Does anyone know the cardinality of $$ \{f\colon \mathbb{R}\to\mathbb{R} \text{ Lebesgue measurable}\}/\sim $$ where $$ f\sim g\Leftrightarrow \text{f=g Lebesgue a.e.}? $$

  • $\begingroup$ Just wondering: is this question out of pure curiosity o is it context-related? $\endgroup$ – b00n heT Sep 6 '16 at 14:50
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    $\begingroup$ @boon I read that an easy proof that not all functions can be expressed as Fourier series (as Fourier has allegedly claimed) is an cardinality argument: The set of all functions has cardinality $|\mathbb{R}^\mathbb{R}|$, whereas the Fourier coefficients have cardinality $|\mathbb{R}^{\mathbb{N}}|=|\mathbb{R}|$. This argument does not work anymore (as per answer below) if we identify a.e. identical functions $\endgroup$ – Fleshman Sep 6 '16 at 17:13

Yes: it's $2^{\aleph_0}$. A Lebesgue-measurable function is a.e. identical to a Borel-measurable function. The set of Borel-measurable functions has cardinality $2^{\aleph_0}$. Of course, since all constants are Lebesgue-measurable, there are at least $2^{\aleph_0}$ pairwise non-almost-everywhere-identical measurable functions.

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  • $\begingroup$ There is the related question for sets, (which I find easier to think about), each Lebesgue set is a.e. equal to a borel set. Can OP's question be reduced to this case ? Maybe look at the graph of $f$ ? $\endgroup$ – Rene Schipperus Sep 6 '16 at 15:08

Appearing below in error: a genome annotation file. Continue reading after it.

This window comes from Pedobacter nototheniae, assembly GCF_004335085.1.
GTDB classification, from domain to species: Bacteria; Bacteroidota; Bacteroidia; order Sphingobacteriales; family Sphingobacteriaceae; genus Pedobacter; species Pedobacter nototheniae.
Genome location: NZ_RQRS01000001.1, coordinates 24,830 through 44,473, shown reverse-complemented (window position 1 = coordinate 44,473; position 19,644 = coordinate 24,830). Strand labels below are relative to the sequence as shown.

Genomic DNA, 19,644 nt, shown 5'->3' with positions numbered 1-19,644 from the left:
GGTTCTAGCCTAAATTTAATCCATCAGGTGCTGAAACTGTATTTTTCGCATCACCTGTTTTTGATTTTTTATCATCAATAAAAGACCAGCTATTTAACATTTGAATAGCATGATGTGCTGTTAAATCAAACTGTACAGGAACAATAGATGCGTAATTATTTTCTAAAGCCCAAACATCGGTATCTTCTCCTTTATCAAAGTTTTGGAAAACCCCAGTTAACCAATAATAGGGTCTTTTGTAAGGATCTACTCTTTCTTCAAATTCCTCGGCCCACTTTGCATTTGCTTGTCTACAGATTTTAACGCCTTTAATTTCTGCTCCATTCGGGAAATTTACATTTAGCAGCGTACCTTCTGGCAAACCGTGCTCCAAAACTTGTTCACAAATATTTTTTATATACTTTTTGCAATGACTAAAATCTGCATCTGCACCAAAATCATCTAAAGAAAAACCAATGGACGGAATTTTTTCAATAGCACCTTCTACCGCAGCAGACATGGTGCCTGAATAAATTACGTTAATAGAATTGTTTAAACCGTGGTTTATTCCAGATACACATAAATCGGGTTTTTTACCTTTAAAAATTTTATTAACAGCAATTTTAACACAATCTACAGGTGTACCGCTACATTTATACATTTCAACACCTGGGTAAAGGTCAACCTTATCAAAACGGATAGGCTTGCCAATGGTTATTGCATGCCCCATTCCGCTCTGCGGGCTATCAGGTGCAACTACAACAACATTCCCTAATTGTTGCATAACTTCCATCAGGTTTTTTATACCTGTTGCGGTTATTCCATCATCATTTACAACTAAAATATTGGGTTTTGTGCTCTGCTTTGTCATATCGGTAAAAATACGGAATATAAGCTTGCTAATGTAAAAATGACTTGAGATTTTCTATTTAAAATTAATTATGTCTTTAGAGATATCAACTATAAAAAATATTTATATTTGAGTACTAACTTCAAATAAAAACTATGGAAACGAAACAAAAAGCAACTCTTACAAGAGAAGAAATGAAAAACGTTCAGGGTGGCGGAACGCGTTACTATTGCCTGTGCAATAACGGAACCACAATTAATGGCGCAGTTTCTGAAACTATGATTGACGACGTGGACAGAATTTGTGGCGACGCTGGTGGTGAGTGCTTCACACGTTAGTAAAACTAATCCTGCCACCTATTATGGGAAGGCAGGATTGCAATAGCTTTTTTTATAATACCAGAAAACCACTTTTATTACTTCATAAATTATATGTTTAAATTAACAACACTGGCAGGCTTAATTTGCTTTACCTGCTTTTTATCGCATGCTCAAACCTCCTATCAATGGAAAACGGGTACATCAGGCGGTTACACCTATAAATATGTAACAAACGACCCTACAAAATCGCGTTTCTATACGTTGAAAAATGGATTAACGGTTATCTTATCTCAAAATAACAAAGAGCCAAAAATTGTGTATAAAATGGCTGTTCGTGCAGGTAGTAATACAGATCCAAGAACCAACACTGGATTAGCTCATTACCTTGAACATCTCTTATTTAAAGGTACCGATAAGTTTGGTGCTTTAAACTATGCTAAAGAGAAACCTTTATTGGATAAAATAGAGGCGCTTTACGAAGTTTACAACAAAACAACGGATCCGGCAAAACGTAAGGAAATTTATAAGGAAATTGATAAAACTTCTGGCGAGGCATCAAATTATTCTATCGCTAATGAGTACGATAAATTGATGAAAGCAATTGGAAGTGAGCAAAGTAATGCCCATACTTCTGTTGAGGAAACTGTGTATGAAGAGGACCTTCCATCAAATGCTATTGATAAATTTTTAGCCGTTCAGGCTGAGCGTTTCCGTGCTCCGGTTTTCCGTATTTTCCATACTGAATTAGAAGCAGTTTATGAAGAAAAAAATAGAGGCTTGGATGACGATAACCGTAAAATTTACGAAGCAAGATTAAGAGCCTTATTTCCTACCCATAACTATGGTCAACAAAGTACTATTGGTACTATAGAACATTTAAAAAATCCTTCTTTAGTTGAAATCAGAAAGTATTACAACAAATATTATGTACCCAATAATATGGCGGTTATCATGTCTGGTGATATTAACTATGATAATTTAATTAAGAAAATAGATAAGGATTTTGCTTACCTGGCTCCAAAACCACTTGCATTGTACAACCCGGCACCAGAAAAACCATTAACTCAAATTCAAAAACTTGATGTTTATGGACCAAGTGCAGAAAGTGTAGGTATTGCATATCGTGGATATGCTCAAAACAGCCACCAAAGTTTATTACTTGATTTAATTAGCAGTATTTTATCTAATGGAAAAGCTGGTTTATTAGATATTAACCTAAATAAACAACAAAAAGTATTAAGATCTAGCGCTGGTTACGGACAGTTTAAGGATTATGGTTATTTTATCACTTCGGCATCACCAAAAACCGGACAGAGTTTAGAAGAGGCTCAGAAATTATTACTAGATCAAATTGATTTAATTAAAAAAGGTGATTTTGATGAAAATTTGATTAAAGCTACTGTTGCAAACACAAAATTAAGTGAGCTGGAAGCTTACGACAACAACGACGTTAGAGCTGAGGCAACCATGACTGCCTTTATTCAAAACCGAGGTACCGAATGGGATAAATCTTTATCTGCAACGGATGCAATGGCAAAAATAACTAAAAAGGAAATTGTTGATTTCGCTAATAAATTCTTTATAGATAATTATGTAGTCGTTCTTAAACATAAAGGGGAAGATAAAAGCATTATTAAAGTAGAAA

• $\begingroup$ @Rene Schipperus: This also follows from the fact that the $L^{p}$ spaces are metric spaces that are complete and separable and contain no isolated points. See also this 11 January 2007 sci.math post. $\endgroup$ – Dave L. Renfro Sep 6 '16 at 15:19
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    $\begingroup$ @Rene Yes, your lemma is the reason why a L.-measurable function is L.-a.e. equal to a B.-measurable function (paired with the fact that a set is L.-negligible iff it is contained in some B.-negligible set). Write $f$ L.-measurable as $\lim_{n\to\infty}\sum_{k=1}^{h_n}a_n^k1_{E^n_k}$ for L.-sets $E^n_k$. There are B.-sets $A^n_k$ and $N^n_k$ such that $E^n_k\setminus A^n_k\subseteq N^n_k$, $A^n_k\cap N^n_k=\emptyset$ and $N^n_k$ is B.-negligible. The set $N=\bigcup_{n,k}N^n_k$ is B.-negligible. The function$$\tilde f=1_N+\lim_{n\to\infty}\sum_{k=1}^{h_n}a_n^k1_{A_n^k\setminus N}$$is your pal. $\endgroup$ – user228113 Sep 6 '16 at 15:38
  • $\begingroup$ @G.Sassatelli Thanks for that. I was thinking more along the lines of approximating its graph by a Borel set, but thats probably nonsense. $\endgroup$ – Rene Schipperus Sep 6 '16 at 15:48
  • $\begingroup$ (of course, in my above statement I should have added $A^n_k\subseteq E^n_k$ as well) $\endgroup$ – user228113 Sep 6 '16 at 16:02

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